By the late 20th century, the United States had become a scientific juggernaut. Our nation led the world in higher education. The education of those who grew up on farms or who were children of immigrants produced an incredible array of homegrown scientists. We welcomed scientists fleeing authoritarian regimes, and they added greatly to the scientific strength of the country. Governmental science agencies funded research not so much by directly employing scientists (although some did), but by contracting with universities and research enterprises to pay the portions of salaries of scientists, students, and staff devoted to research. The Public Health Service negotiates with universities an “overhead” rate on grants that pays for facilities, administration, and other project needs. Because government-funded research is conducted without political interference, the most scientifically significant projects tend to receive support. The practice of openly sharing results of such work results in the rapid commercialization of technology and scientific discoveries. This system put the United States at the center of the most scientifically productive time in our species’ history.

Today, less than two decades into this century, every pillar of our scientific infrastructure is under attack. The value of higher education is increasingly questioned, and a first-rate university education is financially out of reach for many of our citizens. We do not produce enough scientists for our own needs, and immigration policies have made it more difficult to fill the gaps with foreign-born newcomers. The tightening of the borders that began after September 11, 2001 has made it difficult for talented individuals from many countries to visit the United States. As a result, many major research conferences—incubators for scientific discovery—must meet outside the United States. A recent proposal to have the Office of Management and Budget eliminate reimbursement to universities and other organizations for so-called “overhead” expenses would pass significant costs of supporting research on to universities. Faced with using student tuition dollars to support research, many universities will decline to sponsor research, and the steady stream of research results the commercialization of which has underwritten our economy will dry up. Proposals to defund key research areas in climate and earth science and clean technologies will, if adopted, not just undercut science in the United States, but will damage our economy. In the former Soviet Union, state-sanctioned rejection of mainstream genetics in favor of the theories of the well-connected Lysenko postponed the development of biological sciences in that country by two decades. The Soviets never caught up and long delay impoverished the nation by crippling the development of agriculture. A similar phenomenon occurred during China’s Cultural Revolution.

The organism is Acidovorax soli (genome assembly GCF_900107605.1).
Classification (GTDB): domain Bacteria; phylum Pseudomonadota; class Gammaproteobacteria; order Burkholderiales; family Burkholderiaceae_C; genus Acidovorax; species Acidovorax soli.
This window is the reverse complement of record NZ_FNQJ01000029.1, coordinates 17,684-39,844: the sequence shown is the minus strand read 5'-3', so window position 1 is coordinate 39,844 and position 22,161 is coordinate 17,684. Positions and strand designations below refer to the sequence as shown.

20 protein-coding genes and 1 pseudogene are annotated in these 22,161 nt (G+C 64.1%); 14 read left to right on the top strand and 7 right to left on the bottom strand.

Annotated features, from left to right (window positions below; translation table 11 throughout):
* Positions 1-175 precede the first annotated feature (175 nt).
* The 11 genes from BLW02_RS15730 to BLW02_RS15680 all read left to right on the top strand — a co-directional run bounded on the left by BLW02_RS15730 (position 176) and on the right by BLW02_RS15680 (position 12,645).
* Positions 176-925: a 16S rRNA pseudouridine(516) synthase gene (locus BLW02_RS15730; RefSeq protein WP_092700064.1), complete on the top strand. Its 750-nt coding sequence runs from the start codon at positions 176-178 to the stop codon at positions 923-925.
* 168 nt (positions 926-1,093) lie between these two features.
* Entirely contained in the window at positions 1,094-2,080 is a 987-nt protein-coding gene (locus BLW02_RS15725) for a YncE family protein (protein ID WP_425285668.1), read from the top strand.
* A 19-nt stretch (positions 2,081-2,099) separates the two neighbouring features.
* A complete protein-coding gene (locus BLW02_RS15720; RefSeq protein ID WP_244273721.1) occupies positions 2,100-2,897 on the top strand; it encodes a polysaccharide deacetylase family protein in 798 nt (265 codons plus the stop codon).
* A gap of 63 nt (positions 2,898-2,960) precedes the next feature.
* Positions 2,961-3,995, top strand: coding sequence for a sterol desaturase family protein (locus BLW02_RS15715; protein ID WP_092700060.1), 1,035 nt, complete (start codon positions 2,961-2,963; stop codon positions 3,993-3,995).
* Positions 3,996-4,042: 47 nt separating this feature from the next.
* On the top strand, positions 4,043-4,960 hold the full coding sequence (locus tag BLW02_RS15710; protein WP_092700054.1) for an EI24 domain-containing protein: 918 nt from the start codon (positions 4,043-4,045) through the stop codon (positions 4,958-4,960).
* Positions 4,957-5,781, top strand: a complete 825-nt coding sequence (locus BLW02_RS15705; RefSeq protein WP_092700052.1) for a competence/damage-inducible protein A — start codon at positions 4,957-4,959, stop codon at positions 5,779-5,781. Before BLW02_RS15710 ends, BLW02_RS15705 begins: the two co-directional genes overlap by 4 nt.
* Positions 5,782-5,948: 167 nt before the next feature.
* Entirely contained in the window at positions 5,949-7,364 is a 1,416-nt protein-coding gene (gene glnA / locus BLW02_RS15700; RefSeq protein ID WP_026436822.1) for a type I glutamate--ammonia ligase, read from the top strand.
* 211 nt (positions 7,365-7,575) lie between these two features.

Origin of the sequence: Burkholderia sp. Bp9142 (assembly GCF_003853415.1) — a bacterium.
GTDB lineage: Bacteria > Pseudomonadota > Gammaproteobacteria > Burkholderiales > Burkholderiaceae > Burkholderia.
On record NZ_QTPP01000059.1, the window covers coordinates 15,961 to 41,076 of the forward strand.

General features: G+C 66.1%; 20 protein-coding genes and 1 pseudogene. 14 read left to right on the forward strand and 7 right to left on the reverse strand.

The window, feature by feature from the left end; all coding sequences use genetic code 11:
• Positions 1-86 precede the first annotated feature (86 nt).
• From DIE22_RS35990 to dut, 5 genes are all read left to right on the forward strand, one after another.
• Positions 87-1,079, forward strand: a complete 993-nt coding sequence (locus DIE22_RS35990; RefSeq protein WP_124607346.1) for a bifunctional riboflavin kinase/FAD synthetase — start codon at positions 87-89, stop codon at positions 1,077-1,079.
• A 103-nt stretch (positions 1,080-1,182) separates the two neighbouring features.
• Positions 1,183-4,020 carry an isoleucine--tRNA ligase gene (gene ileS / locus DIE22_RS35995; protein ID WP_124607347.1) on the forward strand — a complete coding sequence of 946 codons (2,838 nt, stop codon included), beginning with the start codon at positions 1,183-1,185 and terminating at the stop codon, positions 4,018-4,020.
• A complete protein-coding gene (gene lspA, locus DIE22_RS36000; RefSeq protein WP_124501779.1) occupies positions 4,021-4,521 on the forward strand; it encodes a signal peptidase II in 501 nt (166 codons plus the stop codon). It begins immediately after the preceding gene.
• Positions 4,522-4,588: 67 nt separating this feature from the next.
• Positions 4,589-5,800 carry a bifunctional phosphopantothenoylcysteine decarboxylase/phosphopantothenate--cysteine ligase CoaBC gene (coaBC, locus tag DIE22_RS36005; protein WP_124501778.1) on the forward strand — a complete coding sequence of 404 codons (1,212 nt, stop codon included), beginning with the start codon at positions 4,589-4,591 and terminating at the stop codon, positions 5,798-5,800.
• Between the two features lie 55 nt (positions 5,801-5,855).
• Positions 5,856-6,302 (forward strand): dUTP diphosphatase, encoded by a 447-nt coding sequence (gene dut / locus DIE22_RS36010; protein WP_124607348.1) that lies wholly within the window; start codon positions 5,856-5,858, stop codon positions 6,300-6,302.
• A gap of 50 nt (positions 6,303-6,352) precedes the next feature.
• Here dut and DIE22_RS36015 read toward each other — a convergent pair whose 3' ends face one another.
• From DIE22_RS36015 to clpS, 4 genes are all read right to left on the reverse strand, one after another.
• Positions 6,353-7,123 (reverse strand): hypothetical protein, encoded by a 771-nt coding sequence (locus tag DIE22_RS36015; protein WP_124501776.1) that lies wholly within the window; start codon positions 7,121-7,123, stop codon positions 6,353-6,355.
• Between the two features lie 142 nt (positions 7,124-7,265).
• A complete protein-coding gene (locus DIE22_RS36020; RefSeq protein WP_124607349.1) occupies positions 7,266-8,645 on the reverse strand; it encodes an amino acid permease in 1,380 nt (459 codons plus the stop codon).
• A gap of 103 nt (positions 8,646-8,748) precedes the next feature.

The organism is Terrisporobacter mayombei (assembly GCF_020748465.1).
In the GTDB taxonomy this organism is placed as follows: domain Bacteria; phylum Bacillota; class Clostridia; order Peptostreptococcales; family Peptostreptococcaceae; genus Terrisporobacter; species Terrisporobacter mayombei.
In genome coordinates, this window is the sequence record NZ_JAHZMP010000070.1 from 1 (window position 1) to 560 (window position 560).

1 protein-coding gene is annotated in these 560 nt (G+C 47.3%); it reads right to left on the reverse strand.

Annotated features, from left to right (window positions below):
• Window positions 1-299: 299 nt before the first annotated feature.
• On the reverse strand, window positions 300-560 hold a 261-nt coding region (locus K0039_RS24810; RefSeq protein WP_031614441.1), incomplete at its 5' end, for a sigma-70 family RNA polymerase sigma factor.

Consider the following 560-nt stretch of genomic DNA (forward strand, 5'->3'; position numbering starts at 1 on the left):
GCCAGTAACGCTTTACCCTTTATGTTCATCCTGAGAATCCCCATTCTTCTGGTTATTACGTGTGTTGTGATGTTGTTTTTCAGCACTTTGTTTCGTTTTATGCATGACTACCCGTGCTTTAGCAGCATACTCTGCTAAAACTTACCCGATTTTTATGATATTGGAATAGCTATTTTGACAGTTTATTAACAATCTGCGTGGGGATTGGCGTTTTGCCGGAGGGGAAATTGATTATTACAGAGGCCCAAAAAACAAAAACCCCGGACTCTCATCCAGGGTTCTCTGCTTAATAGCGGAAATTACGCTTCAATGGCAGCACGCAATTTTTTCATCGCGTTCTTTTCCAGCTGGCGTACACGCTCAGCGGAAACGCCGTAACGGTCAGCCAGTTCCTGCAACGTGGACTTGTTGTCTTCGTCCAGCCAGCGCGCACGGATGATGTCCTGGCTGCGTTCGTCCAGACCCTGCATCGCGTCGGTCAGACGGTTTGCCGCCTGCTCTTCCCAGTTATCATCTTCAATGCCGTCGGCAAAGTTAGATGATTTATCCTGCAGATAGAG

In the course of two centuries, we progressed from a nation without the intellectual or financial capital to compete with European institutions to the center of the world in science. We take our scientific heritage for granted, and it is in danger of slipping away. The arrival of new students and the return of others to campuses over the next few weeks should remind us all how important it is not to let that happen.

Donal O’Shea is president of New College of Florida.